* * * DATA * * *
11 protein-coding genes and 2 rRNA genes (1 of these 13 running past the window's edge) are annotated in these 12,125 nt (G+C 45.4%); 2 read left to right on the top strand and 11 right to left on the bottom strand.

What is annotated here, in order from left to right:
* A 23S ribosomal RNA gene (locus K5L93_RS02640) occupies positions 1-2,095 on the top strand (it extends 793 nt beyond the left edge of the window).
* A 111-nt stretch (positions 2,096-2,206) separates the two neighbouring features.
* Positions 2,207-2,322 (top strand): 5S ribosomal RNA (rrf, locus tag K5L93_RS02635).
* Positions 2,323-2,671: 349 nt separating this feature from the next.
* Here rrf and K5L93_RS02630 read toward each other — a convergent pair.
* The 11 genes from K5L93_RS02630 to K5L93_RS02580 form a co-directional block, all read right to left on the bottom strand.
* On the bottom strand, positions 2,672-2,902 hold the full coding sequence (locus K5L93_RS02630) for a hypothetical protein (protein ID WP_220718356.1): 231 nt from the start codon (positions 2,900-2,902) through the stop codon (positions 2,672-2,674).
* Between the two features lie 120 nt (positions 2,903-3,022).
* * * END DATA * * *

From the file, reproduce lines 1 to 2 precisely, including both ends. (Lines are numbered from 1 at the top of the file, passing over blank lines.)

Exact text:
11 protein-coding genes and 2 rRNA genes (1 of these 13 running past the window's edge) are annotated in these 12,125 nt (G+C 45.4%); 2 read left to right on the top strand and 11 right to left on the bottom strand.

What is annotated here, in order from left to right: